Former Corvallis Councilor Mike Beilstein is making a fourth run at U.S. Rep. Peter DeFazio.
Beilstein, 67, who is representing the Pacific Green Party in the Nov. 6 election, also ran in 2008, 2010, 2014 and 2016. He missed the 2012 race because he did not file his paperwork in time.
DeFazio, 71, is seeking his 17th term in the district. A Springfield Democrat, he joined Congress in 1987. DeFazio also is representing the Independent, Working Families and Progressive parties. Also in the race is Art Robinson, 76, of Cave Junction, representing the Republic and Constitution parties, and Libertarian Richard Jacobson of Eugene.
This is Robinson’s fifth challenge to DeFazio. His high-water mark was 44 percent of the vote in 2010. He received 39 percent of the vote in 2012, 38 percent in 2014 and 40 percent in 2016.
Beilstein’s best showing was 4 percent in 2008, although DeFazio had no Republican opponent that year and earned 82 percent of the vote. Beilstein received 5 percent of the Benton County vote in 2016, with highs of 9.3 percent in Ward 2 and 8.0 in Ward 5, the one he represented on the City Council.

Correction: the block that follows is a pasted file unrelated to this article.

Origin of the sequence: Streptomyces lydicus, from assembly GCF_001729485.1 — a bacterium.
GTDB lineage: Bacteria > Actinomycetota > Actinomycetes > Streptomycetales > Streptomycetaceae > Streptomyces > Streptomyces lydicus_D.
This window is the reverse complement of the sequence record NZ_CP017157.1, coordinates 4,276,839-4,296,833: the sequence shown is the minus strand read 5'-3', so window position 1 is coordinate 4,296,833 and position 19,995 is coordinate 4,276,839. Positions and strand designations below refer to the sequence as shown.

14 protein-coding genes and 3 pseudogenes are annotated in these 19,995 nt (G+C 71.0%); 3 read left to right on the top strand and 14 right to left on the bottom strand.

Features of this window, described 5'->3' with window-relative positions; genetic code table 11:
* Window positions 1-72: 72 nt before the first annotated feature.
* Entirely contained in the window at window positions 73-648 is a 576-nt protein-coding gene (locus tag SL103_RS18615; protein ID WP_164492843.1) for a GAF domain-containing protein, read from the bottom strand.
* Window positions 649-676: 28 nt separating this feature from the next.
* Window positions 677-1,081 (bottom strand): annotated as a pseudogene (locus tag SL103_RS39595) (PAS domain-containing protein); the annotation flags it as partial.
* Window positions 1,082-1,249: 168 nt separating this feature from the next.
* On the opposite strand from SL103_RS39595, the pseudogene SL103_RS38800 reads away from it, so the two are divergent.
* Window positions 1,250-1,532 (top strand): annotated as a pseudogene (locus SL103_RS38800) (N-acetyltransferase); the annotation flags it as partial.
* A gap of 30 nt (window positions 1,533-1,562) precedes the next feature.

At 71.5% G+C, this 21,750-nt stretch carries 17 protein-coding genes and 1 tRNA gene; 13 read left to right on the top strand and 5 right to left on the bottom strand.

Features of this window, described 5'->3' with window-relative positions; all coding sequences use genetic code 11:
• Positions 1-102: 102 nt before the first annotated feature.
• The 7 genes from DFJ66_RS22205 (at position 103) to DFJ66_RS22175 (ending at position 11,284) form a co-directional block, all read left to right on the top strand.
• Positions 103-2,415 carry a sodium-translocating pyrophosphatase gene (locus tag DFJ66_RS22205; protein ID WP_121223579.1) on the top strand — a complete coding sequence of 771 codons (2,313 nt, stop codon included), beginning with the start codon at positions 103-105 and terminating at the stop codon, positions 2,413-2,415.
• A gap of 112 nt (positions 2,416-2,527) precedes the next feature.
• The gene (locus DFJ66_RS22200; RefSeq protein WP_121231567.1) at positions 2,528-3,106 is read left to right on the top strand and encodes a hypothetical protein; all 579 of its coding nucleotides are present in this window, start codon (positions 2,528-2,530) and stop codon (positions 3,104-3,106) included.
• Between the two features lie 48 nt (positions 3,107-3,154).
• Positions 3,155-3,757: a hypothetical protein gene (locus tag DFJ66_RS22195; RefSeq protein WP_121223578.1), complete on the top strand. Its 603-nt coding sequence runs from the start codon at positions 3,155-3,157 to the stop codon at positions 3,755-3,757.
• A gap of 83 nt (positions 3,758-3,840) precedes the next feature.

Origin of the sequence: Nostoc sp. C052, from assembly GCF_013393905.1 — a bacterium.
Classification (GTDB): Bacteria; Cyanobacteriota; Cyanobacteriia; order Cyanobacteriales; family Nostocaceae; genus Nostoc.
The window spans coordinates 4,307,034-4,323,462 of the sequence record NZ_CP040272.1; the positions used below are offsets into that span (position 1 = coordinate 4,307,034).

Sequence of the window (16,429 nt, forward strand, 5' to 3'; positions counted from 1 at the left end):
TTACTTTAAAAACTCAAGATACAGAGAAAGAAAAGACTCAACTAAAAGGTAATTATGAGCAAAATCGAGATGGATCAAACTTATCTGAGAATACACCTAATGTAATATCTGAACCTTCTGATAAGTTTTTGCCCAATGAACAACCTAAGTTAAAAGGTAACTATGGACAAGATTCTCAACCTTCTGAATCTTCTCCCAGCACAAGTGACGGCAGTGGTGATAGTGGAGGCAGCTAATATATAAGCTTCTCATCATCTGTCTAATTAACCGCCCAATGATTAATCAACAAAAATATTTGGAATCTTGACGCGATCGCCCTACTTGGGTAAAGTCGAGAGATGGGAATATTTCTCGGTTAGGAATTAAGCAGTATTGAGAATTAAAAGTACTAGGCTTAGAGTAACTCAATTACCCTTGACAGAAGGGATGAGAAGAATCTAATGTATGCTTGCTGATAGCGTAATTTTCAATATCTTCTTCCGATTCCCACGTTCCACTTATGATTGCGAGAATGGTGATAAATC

Beilstein said he is running “to give voters an ethical choice. Some voters, like myself, cannot vote in good conscience for either of the two major parties, which are funded and controlled by oligarchs who are willing to sacrifice our country and the world to their greed.
“The Green Party in Oregon, in the USA, and internationally, offers an alternative based on the principles of democratic participation, respect for human rights, ecological wisdom and nonviolence. The worldwide Green movement can bring about the changes to our political, economic and social life to create a sustainable future. By voting for Greens, citizens register their commitment to that future.”
Beilstein said he does not plan to spend any money on the campaign, except for incidental expenses such as the costs of transportation to attend events.
“My major campaign goals were to have my name on the ballot as a Green and to have a candidate statement in the state voters’ pamphlet,” Beilstein said.
Beilstein said he avoided the $2,500 campaign statement filing fee by gathering 300 signatures from supporters.